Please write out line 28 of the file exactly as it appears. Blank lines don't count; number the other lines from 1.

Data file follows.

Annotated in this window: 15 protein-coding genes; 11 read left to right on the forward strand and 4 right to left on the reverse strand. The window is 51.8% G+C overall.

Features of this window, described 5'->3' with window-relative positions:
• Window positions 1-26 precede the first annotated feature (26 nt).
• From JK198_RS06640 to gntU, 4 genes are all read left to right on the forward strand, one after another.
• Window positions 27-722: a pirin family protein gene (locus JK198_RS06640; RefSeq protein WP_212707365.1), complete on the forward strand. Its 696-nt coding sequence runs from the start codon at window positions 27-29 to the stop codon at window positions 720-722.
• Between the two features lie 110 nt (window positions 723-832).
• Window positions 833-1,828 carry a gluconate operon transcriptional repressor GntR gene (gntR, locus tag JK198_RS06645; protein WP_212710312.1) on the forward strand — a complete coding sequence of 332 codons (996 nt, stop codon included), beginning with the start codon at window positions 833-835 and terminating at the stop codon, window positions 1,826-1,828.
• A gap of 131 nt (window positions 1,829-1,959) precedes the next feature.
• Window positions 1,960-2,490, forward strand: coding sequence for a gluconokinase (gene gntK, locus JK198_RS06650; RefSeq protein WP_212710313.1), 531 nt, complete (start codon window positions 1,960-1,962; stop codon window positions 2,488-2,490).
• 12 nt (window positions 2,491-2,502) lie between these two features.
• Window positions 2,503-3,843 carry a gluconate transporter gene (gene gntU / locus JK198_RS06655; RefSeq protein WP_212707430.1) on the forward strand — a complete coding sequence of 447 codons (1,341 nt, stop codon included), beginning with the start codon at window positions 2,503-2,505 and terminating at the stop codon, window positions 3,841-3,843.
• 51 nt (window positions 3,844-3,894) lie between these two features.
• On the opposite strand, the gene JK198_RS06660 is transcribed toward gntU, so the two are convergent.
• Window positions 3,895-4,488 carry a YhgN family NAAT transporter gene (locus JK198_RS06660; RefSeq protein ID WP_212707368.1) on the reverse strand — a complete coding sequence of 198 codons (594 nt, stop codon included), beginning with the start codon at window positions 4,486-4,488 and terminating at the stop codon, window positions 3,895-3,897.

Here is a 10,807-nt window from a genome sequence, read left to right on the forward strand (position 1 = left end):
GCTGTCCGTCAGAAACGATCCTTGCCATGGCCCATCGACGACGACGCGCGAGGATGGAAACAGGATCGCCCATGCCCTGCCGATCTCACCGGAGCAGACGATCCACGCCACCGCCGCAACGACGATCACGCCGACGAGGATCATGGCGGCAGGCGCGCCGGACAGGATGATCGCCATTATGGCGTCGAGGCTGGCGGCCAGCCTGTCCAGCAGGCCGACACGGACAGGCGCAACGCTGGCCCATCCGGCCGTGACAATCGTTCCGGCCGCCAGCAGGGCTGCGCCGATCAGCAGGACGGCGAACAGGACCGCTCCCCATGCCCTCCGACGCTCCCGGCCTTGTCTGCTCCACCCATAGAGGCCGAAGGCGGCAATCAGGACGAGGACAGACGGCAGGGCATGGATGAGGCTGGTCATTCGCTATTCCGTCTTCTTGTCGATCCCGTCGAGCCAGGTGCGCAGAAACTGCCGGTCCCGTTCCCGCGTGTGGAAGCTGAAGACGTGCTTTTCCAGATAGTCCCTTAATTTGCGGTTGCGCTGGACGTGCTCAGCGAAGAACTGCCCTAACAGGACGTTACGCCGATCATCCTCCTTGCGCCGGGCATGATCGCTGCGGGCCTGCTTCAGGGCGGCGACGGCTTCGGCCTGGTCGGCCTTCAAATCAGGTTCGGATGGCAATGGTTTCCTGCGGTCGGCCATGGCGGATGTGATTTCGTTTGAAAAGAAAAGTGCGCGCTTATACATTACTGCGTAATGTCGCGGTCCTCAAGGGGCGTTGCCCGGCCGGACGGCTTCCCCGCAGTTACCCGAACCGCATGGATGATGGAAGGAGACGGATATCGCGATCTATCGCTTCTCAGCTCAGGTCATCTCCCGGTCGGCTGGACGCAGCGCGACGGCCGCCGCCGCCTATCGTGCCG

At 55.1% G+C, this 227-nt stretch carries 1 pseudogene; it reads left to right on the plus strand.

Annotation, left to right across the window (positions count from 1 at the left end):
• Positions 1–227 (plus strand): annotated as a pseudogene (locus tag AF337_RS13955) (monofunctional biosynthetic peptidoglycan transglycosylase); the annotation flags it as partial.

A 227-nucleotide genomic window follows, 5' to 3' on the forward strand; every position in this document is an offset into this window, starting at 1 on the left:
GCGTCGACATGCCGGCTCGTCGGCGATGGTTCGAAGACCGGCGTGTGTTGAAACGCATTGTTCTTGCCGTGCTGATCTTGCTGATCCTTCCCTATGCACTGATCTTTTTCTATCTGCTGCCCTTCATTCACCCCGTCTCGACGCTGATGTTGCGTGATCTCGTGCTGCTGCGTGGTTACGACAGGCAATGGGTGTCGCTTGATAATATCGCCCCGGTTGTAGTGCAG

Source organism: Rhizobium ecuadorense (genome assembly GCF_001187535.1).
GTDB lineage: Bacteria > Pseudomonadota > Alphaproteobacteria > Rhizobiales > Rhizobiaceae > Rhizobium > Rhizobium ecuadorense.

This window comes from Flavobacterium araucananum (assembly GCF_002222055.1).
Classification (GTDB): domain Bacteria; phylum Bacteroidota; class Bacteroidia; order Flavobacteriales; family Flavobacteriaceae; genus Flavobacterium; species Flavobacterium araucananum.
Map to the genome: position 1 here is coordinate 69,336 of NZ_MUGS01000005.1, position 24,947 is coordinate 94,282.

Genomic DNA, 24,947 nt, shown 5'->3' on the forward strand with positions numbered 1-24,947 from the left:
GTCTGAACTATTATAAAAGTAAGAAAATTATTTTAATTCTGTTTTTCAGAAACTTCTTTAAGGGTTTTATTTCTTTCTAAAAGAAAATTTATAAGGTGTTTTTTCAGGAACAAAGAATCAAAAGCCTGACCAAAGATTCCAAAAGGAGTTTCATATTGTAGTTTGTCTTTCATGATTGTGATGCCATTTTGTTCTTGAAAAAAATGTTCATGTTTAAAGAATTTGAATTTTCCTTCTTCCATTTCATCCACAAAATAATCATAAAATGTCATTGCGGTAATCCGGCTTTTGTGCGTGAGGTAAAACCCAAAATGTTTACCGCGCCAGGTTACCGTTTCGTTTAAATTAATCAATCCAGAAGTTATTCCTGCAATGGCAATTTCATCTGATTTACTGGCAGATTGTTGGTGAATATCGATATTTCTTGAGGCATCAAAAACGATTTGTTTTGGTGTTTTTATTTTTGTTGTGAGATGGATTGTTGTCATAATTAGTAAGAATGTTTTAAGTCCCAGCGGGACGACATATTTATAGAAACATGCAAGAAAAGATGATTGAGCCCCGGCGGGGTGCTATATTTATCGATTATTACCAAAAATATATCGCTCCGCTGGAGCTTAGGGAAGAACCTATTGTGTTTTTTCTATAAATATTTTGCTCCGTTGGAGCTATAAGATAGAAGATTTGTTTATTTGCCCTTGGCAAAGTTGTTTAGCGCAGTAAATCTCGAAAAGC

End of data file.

GTCTGAACTATTATAAAAGTAAGAAAATTATTTTAATTCTGTTTTTCAGAAACTTCTTTAAGGGTTTTATTTCTTTCTAAAAGAAAATTTATAAGGTGTTTTTTCAGGAACAAAGAATCAAAAGCCTGACCAAAGATTCCAAAAGGAGTTTCATATTGTAGTTTGTCTTTCATGATTGTGATGCCATTTTGTTCTTGAAAAAAATGTTCATGTTTAAAGAATTTGAATTTTCCTTCTTCCATTTCATCCACAAAATAATCATAAAATGTCATTGCGGTAATCCGGCTTTTGTGCGTGAGGTAAAACCCAAAATGTTTACCGCGCCAGGTTACCGTTTCGTTTAAATTAATCAATCCAGAAGTTATTCCTGCAATGGCAATTTCATCTGATTTACTGGCAGATTGTTGGTGAATATCGATATTTCTTGAGGCATCAAAAACGATTTGTTTTGGTGTTTTTATTTTTGTTGTGAGATGGATTGTTGTCATAATTAGTAAGAATGTTTTAAGTCCCAGCGGGACGACATATTTATAGAAACATGCAAGAAAAGATGATTGAGCCCCGGCGGGGTGCTATATTTATCGATTATTACCAAAAATATATCGCTCCGCTGGAGCTTAGGGAAGAACCTATTGTGTTTTTTCTATAAATATTTTGCTCCGTTGGAGCTATAAGATAGAAGATTTGTTTATTTGCCCTTGGCAAAGTTGTTTAGCGCAGTAAATCTCGAAAAGC